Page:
222 lions died in Gir in 2 years: foresters not alarmed

222 lions died in Gir in 2 years: foresters not alarmed

In the past two years, 222 Asiatic lions have died in their abode in Gir forest region. AFP file photo

In the past two years, 222 Asiatic lions have died in their abode in Gir forest region. The main reasons behind these deaths are said to be natural causes but a significant number of lions have died due to several diseases and accidents like falling in wells that don't have parapet walls, run over by trains, electrocution among others.

These figures were revealed by the government in Gujarat assembly while answering questions from the Congress MLAs.

On Tuesday, in a written reply to a query raised by Congress MLA Shailesh Parmar, Forest Minister Ganpat Vasava stated that from June 2017 to May 2018 a total of 82 lions that included 30 cubs, died, while from 2018 to 2019, the forest department recorded 140 deaths, including 60 cubs. According to Vasava, 199 deaths were reported due to natural causes, such as infection and other diseases while 23 lions died due to unnatural causes like falling in the wells, electrocution among other reasons.

Earlier this month, the state government had responded in the assembly that between 2013 to 2018, 413 lions died that included 154 cubs.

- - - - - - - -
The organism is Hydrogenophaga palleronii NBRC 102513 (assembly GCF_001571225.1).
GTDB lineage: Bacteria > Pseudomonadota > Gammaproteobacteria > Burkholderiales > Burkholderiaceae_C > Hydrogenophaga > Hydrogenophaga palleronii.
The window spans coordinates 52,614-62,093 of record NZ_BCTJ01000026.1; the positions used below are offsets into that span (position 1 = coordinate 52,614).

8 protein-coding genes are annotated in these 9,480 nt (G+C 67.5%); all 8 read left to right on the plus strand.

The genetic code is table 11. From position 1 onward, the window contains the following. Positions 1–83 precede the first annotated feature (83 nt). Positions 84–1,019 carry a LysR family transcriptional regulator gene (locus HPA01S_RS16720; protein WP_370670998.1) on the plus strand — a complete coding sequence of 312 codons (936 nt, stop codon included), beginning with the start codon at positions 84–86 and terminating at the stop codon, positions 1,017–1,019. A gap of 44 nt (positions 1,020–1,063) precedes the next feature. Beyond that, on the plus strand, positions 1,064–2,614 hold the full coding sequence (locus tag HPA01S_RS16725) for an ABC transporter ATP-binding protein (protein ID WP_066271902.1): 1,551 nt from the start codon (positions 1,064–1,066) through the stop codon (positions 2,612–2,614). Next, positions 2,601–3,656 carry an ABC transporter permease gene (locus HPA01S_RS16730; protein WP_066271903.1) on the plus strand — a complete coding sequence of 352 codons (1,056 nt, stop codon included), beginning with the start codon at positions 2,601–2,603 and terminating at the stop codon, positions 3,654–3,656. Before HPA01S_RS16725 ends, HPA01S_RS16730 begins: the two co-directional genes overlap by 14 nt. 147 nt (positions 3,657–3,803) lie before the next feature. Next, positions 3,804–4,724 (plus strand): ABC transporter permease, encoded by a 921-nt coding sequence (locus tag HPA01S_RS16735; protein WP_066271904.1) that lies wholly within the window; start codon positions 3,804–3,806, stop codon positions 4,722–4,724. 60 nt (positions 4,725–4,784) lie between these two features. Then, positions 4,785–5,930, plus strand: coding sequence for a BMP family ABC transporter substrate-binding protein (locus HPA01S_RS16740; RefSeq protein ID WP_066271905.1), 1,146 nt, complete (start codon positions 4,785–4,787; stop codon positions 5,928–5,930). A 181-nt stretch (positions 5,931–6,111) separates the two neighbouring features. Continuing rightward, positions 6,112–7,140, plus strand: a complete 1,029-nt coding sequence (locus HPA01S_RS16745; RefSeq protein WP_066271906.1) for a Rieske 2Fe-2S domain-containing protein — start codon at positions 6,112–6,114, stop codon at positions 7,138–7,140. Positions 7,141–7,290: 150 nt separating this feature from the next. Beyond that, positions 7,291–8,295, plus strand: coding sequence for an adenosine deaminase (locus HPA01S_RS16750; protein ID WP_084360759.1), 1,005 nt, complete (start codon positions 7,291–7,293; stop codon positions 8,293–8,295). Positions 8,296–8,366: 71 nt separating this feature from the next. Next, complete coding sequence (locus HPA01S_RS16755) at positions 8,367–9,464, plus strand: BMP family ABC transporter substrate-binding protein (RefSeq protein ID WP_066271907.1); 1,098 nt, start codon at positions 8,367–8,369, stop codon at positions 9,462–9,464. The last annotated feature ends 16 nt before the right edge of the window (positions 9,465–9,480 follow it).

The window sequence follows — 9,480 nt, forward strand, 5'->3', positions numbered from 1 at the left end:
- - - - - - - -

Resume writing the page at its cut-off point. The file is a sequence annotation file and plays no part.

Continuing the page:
When contacted, Dushyant T Vasavada, chief conservator of forests, Junagadh wildlife circle, that covers Gir forest and other protected forest spread in Junagadh, Amreli, Gir-Somnath district among others, said, "The high number of death is reported due to the low mortality rate of lion cubs. On average, we record 90 deaths per year that is why the number looks big. But, there is nothing alarming."

A forest officer in Gandhinagar said: "Although the situation is not alarming as on today, there is a need to monitor their behaviour closely. We hope that our initiative of radio-collaring lions will improve the situation. We are monitoring their movements and waiting for a pattern to understand why so many deaths are occurring."

The last lion census held in 2015 had recorded over 523 Asiatic lions in the forest. According to officers, the census number and subsequent deaths of lions should not be connected as over the years, the population of lions has equally increased.